Two stats that I’ve seen in the last month have set clear boundaries over the type of landscape that big media brands are now fighting for. We all know that the diversification of platforms and increasingly blurred boundaries between personal conversational spaces and ‘content’ are forcing great changes on the media industry. But exactly how small is this burning platform?

First up, The Guardian argues that the June audience share of 25.1% for BBC1, partly because of the World Cup, could be the last time any channel reaches a quarter of the UK population:

“For by the time the next major sporting events come along to provide a World Cup-sized ratings boost- the European football championship and Olympics in 2008 – audience fragmentation due to the growth of digital TV will be that much further advanced and a 25% monthly share will be a distant memory.”

Meanwhile, as I mentioned in an earlier post, Chris Anderson tried to find out the impact that big media brands have on blogs, by using Technorati to search for references amongst the 2.7 billion blog posts that it indexes:

“What are most people actually talking about? Mostly themselves, their friends, their family and things that are more interesting to them and their daily lives than whatever we in the media choose to focus on with our limited resources and space. To use a proper head-to-head comparison with the searches above, Technorati currently shows more than 152,000,000 posts that use the word “I”. So that’s roughly 300 times more people talking about themselves (and the world around them) than talking about what the New York Times has written about.”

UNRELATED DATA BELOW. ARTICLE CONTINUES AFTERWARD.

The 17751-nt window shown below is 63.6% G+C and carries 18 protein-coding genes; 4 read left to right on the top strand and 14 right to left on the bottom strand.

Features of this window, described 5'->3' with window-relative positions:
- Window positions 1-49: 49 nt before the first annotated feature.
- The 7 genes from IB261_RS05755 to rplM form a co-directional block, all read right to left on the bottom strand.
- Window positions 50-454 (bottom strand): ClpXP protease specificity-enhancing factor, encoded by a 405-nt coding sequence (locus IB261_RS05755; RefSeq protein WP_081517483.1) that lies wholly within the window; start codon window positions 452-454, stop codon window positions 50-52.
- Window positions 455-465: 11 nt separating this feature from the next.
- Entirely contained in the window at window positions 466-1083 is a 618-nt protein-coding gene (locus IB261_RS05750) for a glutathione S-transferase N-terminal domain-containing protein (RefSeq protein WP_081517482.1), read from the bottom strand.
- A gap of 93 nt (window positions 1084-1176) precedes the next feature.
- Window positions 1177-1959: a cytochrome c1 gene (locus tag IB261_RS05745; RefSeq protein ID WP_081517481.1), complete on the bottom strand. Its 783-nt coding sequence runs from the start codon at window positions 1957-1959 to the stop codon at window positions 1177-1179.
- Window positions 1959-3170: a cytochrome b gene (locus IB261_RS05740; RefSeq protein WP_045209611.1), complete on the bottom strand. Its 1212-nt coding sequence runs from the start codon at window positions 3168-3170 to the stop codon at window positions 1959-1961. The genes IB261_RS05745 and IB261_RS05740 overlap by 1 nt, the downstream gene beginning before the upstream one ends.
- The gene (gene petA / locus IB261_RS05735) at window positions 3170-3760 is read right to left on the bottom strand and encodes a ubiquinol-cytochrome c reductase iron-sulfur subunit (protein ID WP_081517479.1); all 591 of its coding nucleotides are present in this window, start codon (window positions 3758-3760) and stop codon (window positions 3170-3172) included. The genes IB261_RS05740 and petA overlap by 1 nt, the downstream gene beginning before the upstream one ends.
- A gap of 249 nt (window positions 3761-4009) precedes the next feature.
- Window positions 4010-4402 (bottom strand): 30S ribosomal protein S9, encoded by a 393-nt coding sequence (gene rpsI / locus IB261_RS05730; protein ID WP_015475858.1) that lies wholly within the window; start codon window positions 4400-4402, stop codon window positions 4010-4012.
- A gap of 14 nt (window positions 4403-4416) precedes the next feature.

The top brand in Anderson’s search was actually the BBC, but that accounted for only 0.3% of references. In other words, I think the future audience share that big media brands can aim for is something between 25.1% and 0.3%. You choose where you think its more likely to be….

Of course, this is comparing apples to oranges, but thats the point – business models based on chasing the passive side of that share will be chasing a dwindling amount that will never again reach 25%. Between that and the 0.3% are a huge range of opportunities to get audiences actively engaged with your content. These former audiences, though smaller, will be far more valuable in the long term.

So, the strategy that will succed is not about trying to preserve or increase the 25%, but about getting your content out there in ways that it can be talked about and engaged with by the 0.3%. This is less about big brands and gateways than about atomizing your content into the bits that make sense in more conversational environments, and then making sure you somehow get credit back for providing the content in the first place…